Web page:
A recently published study has found that Christian Right involvement in politics has contributed to declining church membership.
The study, published on April 26th, was lead by Paul A. Djupe, a political science professor at Denison University. Djupe and the other researchers used data from the Cooperative Congressional Election Study, as well as "data drawing on expert reports and interest group counts that capture the prominence of the movement in each American state from 2000 to 2010."
What the researchers found was that between 2000 and 2010, the rate of religious disaffiliation increased in states where the religious right were fighting public political battles (such as trying to ban same-sex marriage).
One of the more interesting things the team found was that the "pattern holds regardless of whether the individual state in question is generally thought of as being a politically 'red' or 'blue' state." Often we think of the red states as being these monolithic bastions of religiosity, but it seems that the Christian Right is doing themselves more harm than good with all these moral battles they try to fight.
Back in December, I wrote about the evidence that Evangelicals are becoming increasingly uncomfortable with their own affiliation due to political leaders like President Trump and Roy Moore being associated with them. This study seems to reinforce what was covered there.
When Jerry Falwell and his Moral Majority Party got involved in politics in the early 1980s the Christian Right began a trek down a slippery slope. In order to continue supporting politicians who behaved in very non-Christian ways, they had to cherry-pick their principles more and more and they had to apply unreasonable justifications to an increasing number of controversies. And they did all of this to assert their moral authority on several issues, but in the decades since, the general public has been embracing more liberal opinions on those issues. Again, same-sex marriage is a good example.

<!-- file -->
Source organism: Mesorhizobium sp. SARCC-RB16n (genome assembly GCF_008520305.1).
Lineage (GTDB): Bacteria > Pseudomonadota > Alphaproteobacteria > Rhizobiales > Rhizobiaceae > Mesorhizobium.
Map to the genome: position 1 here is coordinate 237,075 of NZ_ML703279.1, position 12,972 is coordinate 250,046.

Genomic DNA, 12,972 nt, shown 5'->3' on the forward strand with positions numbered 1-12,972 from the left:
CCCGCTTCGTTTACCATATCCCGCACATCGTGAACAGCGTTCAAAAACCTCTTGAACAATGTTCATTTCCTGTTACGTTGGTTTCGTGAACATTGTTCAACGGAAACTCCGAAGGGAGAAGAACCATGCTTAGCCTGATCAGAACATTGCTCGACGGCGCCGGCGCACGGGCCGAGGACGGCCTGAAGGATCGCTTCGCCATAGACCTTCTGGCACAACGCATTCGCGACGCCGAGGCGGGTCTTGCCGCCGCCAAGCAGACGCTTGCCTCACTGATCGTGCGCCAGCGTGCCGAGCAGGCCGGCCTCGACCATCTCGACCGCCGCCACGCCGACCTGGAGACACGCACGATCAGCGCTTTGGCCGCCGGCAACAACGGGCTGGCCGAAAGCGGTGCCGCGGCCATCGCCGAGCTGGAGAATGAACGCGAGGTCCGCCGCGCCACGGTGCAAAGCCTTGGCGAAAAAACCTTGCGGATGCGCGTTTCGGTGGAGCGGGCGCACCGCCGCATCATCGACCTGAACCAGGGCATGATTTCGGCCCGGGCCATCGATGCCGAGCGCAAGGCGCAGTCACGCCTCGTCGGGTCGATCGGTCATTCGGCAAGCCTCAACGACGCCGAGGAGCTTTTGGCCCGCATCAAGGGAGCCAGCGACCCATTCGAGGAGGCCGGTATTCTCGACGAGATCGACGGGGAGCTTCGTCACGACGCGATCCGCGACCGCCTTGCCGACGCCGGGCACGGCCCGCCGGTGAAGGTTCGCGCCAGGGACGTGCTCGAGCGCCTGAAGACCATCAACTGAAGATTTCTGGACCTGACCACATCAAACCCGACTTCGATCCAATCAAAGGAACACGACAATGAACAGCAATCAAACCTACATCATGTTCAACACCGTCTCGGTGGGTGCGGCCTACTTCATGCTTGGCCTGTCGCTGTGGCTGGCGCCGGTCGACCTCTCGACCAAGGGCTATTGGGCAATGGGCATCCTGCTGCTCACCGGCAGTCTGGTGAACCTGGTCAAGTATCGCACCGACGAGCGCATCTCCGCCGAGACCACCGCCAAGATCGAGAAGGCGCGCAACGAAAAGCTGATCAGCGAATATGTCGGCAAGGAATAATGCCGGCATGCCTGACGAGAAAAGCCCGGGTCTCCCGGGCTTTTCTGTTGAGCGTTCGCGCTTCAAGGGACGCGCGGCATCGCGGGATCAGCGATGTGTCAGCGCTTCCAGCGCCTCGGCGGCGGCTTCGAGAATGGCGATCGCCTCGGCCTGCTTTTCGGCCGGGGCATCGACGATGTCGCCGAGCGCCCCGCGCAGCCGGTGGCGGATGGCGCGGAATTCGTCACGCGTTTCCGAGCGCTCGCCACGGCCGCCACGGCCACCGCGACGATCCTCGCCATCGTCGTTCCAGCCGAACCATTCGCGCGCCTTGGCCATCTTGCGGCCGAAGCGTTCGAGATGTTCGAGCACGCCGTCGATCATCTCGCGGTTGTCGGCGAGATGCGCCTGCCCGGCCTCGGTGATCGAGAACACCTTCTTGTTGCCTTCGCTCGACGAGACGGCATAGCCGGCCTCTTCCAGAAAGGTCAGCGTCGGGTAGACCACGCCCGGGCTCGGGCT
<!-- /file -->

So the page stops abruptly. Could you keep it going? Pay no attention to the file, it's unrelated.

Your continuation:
As public opinion shifts, the Christian Right continue to make themselves appear more unreasonable, more out of touch, and more willing to embrace any politician who will further their agenda on issues like school prayer or abortion.
It can often be difficult to feel hopeful about the future in today's political and social climate. News like this, though, that the Christian Right may be doing more to turn people away from churches than most atheists ever could, that makes me smile.